Day 10 – memory and scent ~ Remembering Paris

Last week, I bought a candle that promised to smell of Paris. The nice lady in the store was a little miffed when I wondered aloud if it would it smell like cigarettes and diesel smoke? The sharp metallic tang of the Metro? The damp of the streets after being flooded with water, but still with a hint of urine and dog shit? If I am being kind, my new candle would smell of the roses in the Luxembourg gardens? The herbs in the Jardin des Plantes? The jasmine climbing the fence near our apartment, the only green thing in that side street near the Gare de l’Est?

There are so many smells of Paris; the smoky incense and candle smoke in Notre Dame, furniture polish and books in the Bibliothèque Sainte-Geneviève, if silence had a scent it would smell like this. Or what about the fresh bread at 5am, the buttery heaviness of the pastries, the fish market, reminiscent of the sea rather than fishiness, the seduction of a chocolate shop, the crepes with their lemon and sugar along the rue Mouffetard, rotisserie chickens, the strawberries that you smell before you see them.

In Spring, Printemps, the air, still cold, carries a promise of warmer days to come. Perhaps it’s the new shoots on the trees, the grass pushing itself up through the frigid ground. Take your picnic blanket if you want to sit on the ground. L’été, Summer, it’s all dust and sunshine, {and the ever present diesel fumes from tourist buses.} What does dust smell like? And sunshine? Where I live, I would say Summer smells of coconut oil, barbeques, and salty air, but the smell that reminds me of Paris in the Summer is the day’s dust settling as the afternoon thunderstorm rumbles through. We camped once, with our English caravan, in the Bois de Boulogne, and those summer afternoons reminded me of home and made me fearful of the structural integrity of our van. The campsite had its own smells; some more pleasant than others. The Bois de Boulogne is wonderful in the day time, playgrounds, and a children’s zoo, cafes and walking tracks, but the green space that lies on the western edge of the city takes on a whole new image at night that is decidedly not family friendly.

The scent of Paris changes with the season but the colours change too, the light changes. The Summer light can be blinding for some, for Northern people who don’t get to see blue skies very often. For Australians and no doubt those from other Southern places of wide open views, the almost sweat-free Paris Summer is something to rejoice. Sweat-free if you come from a place, like I do, that’s humid for 6 months of the year. Perhaps it’s something you would only notice if you’re accustomed to tropical weather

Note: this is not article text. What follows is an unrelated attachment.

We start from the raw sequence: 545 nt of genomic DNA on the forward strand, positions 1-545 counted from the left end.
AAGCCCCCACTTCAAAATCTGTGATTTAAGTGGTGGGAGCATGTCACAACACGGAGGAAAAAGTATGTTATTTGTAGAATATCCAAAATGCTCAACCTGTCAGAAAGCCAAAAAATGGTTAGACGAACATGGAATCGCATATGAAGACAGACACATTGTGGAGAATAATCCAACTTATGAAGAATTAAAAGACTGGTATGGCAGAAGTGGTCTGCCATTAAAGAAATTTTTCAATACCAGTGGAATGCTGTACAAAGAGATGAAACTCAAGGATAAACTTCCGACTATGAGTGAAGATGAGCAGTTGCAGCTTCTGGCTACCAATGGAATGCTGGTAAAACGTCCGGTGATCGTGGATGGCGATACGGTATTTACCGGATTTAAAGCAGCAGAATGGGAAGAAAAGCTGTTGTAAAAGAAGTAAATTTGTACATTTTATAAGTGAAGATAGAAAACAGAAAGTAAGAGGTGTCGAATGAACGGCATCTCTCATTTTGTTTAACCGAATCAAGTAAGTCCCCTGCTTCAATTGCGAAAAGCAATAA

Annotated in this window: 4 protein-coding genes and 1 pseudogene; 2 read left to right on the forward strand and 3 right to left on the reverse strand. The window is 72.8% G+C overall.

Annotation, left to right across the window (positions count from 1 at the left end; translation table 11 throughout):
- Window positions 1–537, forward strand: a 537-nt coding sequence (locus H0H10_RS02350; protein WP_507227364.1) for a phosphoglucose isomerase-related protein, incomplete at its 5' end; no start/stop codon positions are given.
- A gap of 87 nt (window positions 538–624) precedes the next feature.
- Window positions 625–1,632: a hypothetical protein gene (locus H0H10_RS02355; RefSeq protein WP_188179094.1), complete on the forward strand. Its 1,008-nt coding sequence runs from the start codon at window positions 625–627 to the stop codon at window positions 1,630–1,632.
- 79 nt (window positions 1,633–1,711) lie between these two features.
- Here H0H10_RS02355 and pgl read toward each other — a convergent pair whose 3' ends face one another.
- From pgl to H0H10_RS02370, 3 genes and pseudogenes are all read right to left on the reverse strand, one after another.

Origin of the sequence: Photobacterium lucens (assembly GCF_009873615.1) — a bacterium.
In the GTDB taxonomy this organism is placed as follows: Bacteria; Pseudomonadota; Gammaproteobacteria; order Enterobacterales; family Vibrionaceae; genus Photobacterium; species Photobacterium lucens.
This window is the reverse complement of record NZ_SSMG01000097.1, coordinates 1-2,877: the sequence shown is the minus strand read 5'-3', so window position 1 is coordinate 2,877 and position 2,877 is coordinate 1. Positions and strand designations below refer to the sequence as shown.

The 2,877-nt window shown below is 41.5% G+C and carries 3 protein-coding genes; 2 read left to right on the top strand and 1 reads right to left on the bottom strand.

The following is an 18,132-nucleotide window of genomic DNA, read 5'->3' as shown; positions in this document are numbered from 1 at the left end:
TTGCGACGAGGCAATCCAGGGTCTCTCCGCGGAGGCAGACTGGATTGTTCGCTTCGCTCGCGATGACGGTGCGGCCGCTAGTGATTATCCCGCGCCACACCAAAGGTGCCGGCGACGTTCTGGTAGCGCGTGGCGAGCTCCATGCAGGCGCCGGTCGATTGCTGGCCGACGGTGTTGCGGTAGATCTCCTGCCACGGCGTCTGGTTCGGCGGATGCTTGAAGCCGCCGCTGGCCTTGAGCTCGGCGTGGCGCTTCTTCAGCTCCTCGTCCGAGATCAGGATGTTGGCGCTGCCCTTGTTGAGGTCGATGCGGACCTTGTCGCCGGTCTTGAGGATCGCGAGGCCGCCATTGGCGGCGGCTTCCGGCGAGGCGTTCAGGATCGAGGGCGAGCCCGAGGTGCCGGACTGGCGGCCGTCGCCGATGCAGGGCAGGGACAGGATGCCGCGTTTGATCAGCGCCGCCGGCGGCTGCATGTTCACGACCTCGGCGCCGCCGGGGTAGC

Autumn, l’automne, the leaves falling {and rotting} in the street, a trap for new players, don’t ride your bike over them. Dampness, if it has a scent, and for me, oil paint. Autumn is the time for FIAC, the international art show with shows and open studios all over the city. October also evokes the paper-smell of Shakespeare and Co bookshop, the onion soup from the café across the road, the not-unpleasant beery smell of the Irish pub on the quai.

Winter, hiver, has the smell of wood smoke, usually around the Ile St Louis where people still have fireplaces. Everywhere else just has the vaguely-methane smell of gas. {My favourite French movie, Un Coeur en Hiver, is all brooding and chic, heartbreak and cigarettes. Sublime.} Paris in winter smells of hot chocolate, pizza, crispy French fries in a twist of paper, mayonnaise dolloped on top, eaten while navigating the packed night-time streets of Pigalle and Montmartre, and chestnuts, cooked over an open fire in a shopping cart on the pavement outside Galeries Lafayette.

I am sure if I asked those unfortunate to be homeless in Paris, what they smell is the same as me, but the cold is a novelty for me, until I finally drag myself back to my Airbnb near the Eiffel Tower. I carry spare change to give to the little Roma children standing with their parents outside the palaces of consumerism.

Is it a little mean of me to say Paris smells of truck fumes and Gauloises? France still allows cigarette companies to advertise, even in magazines marketed to teenagers. Cigarette smoking is not permitted in museums bien sûr, quelle horreur, but last time I was there I noticed that a lot of restaurants, cinemas and clubs had banned it too, or at least begun to frown upon it. {I was fed up, by the end of my three-week stint, of smoke being blown in my face.}

Paris is a big, grown-up city, full of people and cars {and trucks} and it’s going to have unpleasantness of garbage bins waiting on the kerb, along with the heady perfumes of the flower shops on every second street corner. The French invented perfume {didn’t they?} or at least perfected them to cover the aromas coming up from the unpaved streets and the polluted river that was more than once in history choked with rotting bodies.

And I complain about all the keys in the river!


  1. Rusty Flueckiger

    Would love to hqve seen her face when you said that about the candle, but love the description of Paris – the good and bad. As i have never ridden over wer autumn leaves – i am guessing you are warning as they would be a bit like an oil slick, very slippy?

    Sent from my iPhone


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